ded reckoning

The Militaristic, Environmental, Telecom blog that doesn't know where it's going

23 February 2005

60th Anniversary of Iwo Jima, have you heard?

You may have seen that the 60th anniversary of the invasion of Iwo Jima was a few days ago (February 19th, 1944). There was some news about it, but it mostly consisted of stories here and there about old men recalling their days in hell. Not much in the big news papers, though the WSJ had a good commentary by historian, Arthur Herman, trying to compare the fortitude needed to capture Iwo with the fortitude needed today to defeat the Islamists. You can take that or leave it, but the stories are pretty amazing if you took the time to read them. Or compare them to some of the exploits that get little if any play in the press today on what a Marine or Soldier did to earn a Navy Cross or Silver Star today in Afghanistan or Iraq.

The NYT did print a pretty good story about 1st Lt Jack Lummus, of Echo/2/27, defensive end with the NY Giants before joining the Marines and earning the MOH posthumously on Iwo. Of course they put it in the sports section.

When the advance stalled, Lummus charged ahead of his men and stormed the Japanese positions alone. He was knocked down by the explosion of a hand grenade, but he moved forward once more, firing into a Japanese emplacement and destroying it.
He was hit by another grenade, this time sustaining a shoulder wound. He rose again, killed the defenders in a second Japanese outpost and implored his men to follow him as he continued to fire.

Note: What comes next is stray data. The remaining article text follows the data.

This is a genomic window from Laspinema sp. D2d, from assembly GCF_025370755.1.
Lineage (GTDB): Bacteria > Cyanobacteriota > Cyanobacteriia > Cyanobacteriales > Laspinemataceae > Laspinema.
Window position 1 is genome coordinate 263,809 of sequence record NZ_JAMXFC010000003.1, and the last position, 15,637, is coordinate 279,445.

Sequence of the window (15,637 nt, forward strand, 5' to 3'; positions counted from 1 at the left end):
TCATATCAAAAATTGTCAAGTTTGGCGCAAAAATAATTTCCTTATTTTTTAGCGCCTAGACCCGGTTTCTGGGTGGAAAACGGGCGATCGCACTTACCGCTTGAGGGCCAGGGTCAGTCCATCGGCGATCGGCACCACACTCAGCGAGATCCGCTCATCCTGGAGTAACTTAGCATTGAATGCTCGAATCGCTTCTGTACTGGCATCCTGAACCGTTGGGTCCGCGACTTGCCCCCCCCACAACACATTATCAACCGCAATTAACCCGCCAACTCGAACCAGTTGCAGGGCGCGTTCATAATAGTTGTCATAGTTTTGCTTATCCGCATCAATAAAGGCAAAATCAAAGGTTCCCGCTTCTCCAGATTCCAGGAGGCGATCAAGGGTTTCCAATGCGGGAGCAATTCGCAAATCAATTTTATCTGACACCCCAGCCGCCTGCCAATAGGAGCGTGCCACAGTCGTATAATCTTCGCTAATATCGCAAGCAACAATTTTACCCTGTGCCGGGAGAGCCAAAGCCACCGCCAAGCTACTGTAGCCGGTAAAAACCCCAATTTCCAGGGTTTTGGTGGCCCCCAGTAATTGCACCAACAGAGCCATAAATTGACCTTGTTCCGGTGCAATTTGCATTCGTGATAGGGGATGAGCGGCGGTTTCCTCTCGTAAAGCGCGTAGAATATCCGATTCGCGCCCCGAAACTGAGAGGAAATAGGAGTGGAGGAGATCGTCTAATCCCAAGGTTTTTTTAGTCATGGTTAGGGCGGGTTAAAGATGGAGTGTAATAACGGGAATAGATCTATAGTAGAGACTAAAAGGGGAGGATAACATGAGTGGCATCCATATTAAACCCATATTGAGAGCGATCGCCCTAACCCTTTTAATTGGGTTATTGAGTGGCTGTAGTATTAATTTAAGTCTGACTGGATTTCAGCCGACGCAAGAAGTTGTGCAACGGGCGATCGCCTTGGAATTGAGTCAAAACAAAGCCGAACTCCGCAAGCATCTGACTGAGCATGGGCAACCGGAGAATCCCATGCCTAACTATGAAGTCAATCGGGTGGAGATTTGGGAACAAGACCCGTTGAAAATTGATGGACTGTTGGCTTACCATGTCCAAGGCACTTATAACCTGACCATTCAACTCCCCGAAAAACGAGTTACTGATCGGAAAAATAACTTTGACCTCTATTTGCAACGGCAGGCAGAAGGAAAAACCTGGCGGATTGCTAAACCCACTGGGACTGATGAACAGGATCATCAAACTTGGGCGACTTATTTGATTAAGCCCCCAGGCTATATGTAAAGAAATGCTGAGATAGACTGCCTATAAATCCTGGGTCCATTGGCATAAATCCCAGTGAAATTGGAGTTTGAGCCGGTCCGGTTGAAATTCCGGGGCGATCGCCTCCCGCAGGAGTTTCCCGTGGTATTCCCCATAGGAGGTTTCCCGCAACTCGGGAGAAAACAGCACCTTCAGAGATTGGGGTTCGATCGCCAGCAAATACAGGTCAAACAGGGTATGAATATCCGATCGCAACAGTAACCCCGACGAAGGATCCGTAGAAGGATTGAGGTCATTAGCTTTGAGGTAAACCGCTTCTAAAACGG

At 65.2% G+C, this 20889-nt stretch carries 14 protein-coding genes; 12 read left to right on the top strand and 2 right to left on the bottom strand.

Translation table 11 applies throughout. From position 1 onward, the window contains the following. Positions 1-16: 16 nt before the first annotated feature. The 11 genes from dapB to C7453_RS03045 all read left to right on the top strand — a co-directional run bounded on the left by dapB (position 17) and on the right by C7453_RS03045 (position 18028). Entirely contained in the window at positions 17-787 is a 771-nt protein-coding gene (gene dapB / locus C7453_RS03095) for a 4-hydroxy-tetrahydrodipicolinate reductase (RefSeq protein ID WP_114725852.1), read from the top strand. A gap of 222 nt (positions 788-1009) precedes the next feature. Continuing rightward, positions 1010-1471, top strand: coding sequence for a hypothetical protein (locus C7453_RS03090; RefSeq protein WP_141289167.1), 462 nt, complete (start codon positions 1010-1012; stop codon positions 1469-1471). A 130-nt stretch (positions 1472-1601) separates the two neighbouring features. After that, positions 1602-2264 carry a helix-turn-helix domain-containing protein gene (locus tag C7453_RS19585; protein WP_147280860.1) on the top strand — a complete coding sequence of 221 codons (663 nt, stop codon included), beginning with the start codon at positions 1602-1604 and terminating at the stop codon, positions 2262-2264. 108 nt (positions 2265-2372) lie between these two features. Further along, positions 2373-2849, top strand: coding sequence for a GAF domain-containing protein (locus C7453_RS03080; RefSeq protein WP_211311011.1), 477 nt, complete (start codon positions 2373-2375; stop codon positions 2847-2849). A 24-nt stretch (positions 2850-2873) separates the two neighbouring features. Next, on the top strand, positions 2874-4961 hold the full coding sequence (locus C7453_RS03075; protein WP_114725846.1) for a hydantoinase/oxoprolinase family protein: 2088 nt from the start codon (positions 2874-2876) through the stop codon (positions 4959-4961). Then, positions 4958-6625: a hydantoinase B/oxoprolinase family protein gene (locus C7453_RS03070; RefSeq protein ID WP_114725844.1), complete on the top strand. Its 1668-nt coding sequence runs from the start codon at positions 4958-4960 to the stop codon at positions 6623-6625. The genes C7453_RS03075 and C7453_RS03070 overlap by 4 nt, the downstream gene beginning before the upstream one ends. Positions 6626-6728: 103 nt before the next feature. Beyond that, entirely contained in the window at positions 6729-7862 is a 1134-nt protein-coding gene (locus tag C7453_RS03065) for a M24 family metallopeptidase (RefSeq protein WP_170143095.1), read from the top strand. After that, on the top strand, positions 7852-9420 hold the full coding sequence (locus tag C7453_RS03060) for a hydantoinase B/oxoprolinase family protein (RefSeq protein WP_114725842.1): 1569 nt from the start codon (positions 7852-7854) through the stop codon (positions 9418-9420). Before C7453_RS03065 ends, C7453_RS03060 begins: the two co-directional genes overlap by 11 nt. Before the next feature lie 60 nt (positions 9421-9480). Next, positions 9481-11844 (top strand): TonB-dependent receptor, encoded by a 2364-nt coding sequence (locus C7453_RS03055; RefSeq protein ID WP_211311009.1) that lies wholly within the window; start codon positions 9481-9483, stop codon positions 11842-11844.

Then came a fearsome blast, and when his fellow marines reached Lummus, they found him on the ground, both legs blown away by a land mine. He ordered his men to keep moving. Inspired and enraged, the marines swept ahead and reached their coastal objective.


Go find the story of SFC Paul R. Smith who just got recognized for doing pretty much the same thing in Iraq in 2003.

A few facts to give you some of the scale (as we learned it in Boot Camp): 77,000 Marines took the island in 36 days, killing over 20,000 Japanese, and wining 22 MOHs--the largest all-Marine Corps battle in history and the first assault on Japanese territory during WWII.

The Marine Corps news web site actually has a pretty good overview of the battle written by lowly LCpl. Daniel J. Redding; probably not even old enough to have a granddad who fought there (my own father served on Guam during the war, servicing B-29s between bombing runs to Tokyo which tells you how old I am).

Also, go to Gunny Gs Blog to read about the first flag raising (not the second, which became the model for the Marine Corps War Memorial in Arlington). GySgt Gaines has kind of a fetish about getting traditions in the Marine Corps right and he seems to hate the fact that Ira Hayes and his comrades got the credit for doing what another unit did (Joe Rosenthal’s famous picture was the second flag raising if you don’t know that already). Not a big deal in my book, they all lived and died on that island by themselves with their friends and enemies. I doubt the survivors would take the trouble of distinguishing who raised the first flag, just who was buried below it.

But history needs to be as right as possible, so I salute him for this and the informative links he provides about Iwo Jima. Reading these accounts and having read about Iwo since I was a young boy, it still amazes me that these men sacraficed so much and asked for so little in return.

Semper Fidelis

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